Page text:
His Armenian National Congress (HAK) alliance, meanwhile, told supporters to get ready for “very serious events.”
Addressing thousands of people who gathered in the city center, Ter-Petrosian drew parallels between the situations in Armenia and several Arab nations that have seen massive anti-government protests in recent weeks. He compared President Serzh Sarkisian with the deposed rulers of Egypt and Tunisia.
“The plight of our people is no better than the plight of the peoples of those countries, and Armenia’s regime is no less dictatorial and hated than the regimes in those countries,” he told the crowd before it marched through downtown Yerevan.
“Unless the authorities draw the right conclusions from those telling events, the same will happen in Armenia sooner or later, and the full responsibility for that will fall upon Serzh Sarkisian and the kleptocratic regime led by him,” Ter-Petrosian claimed. “The only way to avoid undesirable developments is pre-term parliamentary and presidential elections.”
Senior members of the ruling Republican Party (HHK) seem confident that the anti-government uprisings in Egypt and Tunisia will not spill over to Armenia. “There are no grounds for a social revolt in Armenia,” HHK spokesman Eduard Sharmazanov said on January 31. He said that unlike their Tunisian and Egyptian counterparts, Armenia’s leaders are committed to carrying out far-reaching political and economic reforms.
“Both [Egypt’s deposed President Hosni] Mubarak and [Tunisia’s] Ben Ali also thought so,” scoffed Ter-Petrosian.
Armenia -- Opposition leader Levon Ter-Petrossian addresses supporters rallying in Yerevan, 18Feb2011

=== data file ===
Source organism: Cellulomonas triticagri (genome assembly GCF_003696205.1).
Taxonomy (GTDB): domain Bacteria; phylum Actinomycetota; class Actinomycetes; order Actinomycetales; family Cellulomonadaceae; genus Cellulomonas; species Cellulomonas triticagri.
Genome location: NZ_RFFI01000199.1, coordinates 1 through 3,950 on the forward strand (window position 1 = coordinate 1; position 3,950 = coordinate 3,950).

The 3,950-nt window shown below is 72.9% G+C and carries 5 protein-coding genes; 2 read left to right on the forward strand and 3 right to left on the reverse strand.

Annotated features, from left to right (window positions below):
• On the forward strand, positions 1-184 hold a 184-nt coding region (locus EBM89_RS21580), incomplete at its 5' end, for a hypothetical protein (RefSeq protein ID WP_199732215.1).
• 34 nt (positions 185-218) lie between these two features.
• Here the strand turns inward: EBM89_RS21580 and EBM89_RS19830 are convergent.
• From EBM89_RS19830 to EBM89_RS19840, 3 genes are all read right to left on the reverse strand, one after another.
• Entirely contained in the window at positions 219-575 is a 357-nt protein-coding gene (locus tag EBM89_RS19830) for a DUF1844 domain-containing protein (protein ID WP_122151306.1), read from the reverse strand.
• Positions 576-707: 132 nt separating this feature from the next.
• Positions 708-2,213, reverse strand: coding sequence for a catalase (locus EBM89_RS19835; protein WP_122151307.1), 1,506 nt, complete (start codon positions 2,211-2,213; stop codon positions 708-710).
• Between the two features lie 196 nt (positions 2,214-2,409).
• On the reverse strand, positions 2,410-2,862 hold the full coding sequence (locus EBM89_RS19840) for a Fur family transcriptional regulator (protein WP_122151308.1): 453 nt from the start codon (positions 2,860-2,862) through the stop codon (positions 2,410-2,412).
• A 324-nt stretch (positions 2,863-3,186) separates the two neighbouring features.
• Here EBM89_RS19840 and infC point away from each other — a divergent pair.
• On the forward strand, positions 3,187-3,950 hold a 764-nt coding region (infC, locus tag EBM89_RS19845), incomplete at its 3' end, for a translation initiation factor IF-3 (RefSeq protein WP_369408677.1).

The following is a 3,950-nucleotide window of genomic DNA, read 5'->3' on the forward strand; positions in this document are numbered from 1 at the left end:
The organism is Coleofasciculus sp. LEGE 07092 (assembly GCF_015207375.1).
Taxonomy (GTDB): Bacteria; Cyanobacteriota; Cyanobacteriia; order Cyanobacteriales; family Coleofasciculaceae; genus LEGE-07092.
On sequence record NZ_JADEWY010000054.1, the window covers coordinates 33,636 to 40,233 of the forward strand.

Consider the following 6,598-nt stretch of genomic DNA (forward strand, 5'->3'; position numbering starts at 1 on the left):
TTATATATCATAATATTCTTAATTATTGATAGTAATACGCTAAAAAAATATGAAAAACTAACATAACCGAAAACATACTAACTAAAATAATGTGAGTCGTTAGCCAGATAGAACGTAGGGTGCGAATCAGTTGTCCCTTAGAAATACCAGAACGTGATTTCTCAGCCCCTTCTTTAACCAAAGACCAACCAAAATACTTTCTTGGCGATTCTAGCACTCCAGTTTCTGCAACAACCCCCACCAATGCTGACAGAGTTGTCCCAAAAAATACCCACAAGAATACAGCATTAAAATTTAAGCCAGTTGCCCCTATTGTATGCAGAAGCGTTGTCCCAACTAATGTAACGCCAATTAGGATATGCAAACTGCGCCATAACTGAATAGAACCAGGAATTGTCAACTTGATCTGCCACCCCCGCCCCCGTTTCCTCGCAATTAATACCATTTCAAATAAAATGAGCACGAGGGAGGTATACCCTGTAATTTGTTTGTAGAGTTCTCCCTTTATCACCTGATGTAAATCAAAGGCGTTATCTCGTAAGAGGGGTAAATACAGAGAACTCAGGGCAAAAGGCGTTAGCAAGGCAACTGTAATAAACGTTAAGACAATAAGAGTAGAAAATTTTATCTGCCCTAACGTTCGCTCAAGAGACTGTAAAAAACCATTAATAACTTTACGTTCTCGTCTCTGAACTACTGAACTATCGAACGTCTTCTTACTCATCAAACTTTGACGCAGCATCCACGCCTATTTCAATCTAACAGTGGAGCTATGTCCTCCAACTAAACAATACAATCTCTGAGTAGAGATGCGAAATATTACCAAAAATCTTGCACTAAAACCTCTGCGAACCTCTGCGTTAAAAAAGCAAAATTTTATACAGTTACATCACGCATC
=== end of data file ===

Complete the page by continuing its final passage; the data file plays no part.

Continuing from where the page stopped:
“Social unrest becomes visible only after erupting,” he said. “Accordingly, the day of a social explosion is as hidden and unexpected as Judgment Day. And Serzh Sarkisian’s ‘Mubarakization’ is just a matter of time.”
The HAK leader pointed to ongoing small anti-government protests in Yerevan and other parts of the country against a series of unpopular government decisions that affected some sections of the population such as car owners, street vendors and market traders. He urged them to “politicize” their campaigns and join the HAK in fighting for leadership change in Armenia.
Ter-Petrosian and other speakers at the rally did not say whether the opposition bloc plans to launch a fresh campaign of non-stop anti-government demonstrations. Levon Zurabian, the HAK’s central office coordinator, said only that the bloc will hold its next rally on March 1, on the third anniversary of deadly clashes between Ter-Petrosian supporters and security forces which left ten people dead.
“Please spread this information among the people and get ready for very serious events,” Zurabian told the demonstrators. He did not elaborate.
Zurabian indicated earlier this week that the HAK’s further actions will depend in large measure on attendance of its rallies, which steadily declined in 2009 and 2010.
Friday’s protest was clearly the largest since March 2008. In Zurabian’s words, the March 1 rally will be “much more powerful.”
In his speech, Ter-Petrosian said that the HAK is still “constrained” by the unresolved Nagorno-Karabakh conflict and the persisting threat of an Azerbaijani military offensive against Armenia and Karabakh. “But the authorities can’t endlessly exploit the Karabakh issue and subordinate the resolution of Armenia’s internal problems to it,” he warned.
The conduct of fresh presidential and parliamentary elections has been the key HAK demand for the past three years. The Sarkisian administration has repeatedly rejected it, saying that the next polls will take place after the president and the current Armenian parliament serve out their terms in 2013 and 2012 respectively.